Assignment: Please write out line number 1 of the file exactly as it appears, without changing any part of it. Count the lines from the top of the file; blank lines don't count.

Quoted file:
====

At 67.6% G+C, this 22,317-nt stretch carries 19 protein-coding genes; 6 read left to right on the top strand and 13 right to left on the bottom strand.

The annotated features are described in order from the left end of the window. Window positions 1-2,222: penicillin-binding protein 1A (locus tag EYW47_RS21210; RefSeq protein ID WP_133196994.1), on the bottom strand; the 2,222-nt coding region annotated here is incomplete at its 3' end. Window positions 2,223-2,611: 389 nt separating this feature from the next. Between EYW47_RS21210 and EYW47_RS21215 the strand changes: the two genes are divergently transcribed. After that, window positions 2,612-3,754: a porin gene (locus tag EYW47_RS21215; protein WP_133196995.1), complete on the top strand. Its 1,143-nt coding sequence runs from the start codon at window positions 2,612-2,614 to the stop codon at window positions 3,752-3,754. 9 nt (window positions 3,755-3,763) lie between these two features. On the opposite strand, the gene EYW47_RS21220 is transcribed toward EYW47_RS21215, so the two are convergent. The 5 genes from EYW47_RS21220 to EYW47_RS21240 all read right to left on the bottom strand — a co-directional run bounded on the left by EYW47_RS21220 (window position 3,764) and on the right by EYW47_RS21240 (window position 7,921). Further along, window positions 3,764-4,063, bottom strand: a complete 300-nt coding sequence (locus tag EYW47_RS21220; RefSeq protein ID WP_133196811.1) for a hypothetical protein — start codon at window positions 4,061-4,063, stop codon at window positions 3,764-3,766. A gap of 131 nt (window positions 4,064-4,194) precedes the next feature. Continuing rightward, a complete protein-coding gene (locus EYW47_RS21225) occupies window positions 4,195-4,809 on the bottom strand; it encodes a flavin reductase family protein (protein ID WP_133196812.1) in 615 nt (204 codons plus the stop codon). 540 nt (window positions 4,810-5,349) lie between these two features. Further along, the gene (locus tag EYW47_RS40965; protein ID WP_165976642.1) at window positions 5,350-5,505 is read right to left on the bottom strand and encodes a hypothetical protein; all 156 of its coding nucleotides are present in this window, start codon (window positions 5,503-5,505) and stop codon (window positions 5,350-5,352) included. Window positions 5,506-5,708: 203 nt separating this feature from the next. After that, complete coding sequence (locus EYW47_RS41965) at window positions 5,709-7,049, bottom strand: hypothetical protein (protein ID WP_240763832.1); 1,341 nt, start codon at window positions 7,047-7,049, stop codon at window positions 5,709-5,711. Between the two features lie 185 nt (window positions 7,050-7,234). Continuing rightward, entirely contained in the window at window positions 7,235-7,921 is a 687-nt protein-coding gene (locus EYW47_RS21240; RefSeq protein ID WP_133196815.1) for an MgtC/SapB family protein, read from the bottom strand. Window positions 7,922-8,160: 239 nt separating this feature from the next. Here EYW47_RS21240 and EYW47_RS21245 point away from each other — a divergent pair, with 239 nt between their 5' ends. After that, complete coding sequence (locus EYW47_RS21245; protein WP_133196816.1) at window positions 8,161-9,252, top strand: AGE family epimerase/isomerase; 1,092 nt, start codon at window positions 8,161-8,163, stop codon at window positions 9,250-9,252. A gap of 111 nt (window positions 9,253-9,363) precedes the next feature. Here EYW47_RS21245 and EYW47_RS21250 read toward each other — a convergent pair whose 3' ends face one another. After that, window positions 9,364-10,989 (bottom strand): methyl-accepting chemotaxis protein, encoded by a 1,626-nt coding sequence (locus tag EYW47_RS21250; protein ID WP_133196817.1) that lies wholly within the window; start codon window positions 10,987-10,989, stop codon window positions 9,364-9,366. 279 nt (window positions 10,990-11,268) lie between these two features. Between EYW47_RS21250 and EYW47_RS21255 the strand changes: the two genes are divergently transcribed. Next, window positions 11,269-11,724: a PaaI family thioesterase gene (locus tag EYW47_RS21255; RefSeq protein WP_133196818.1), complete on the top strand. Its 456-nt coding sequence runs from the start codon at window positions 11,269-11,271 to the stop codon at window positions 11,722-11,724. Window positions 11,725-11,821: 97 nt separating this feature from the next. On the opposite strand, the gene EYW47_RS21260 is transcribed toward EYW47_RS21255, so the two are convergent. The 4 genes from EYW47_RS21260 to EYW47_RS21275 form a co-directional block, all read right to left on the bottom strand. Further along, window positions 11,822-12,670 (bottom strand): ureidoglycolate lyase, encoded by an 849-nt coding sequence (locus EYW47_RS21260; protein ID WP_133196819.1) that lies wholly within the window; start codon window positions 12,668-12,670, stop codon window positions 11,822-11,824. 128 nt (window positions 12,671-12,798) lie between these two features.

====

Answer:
At 67.6% G+C, this 22,317-nt stretch carries 19 protein-coding genes; 6 read left to right on the top strand and 13 right to left on the bottom strand.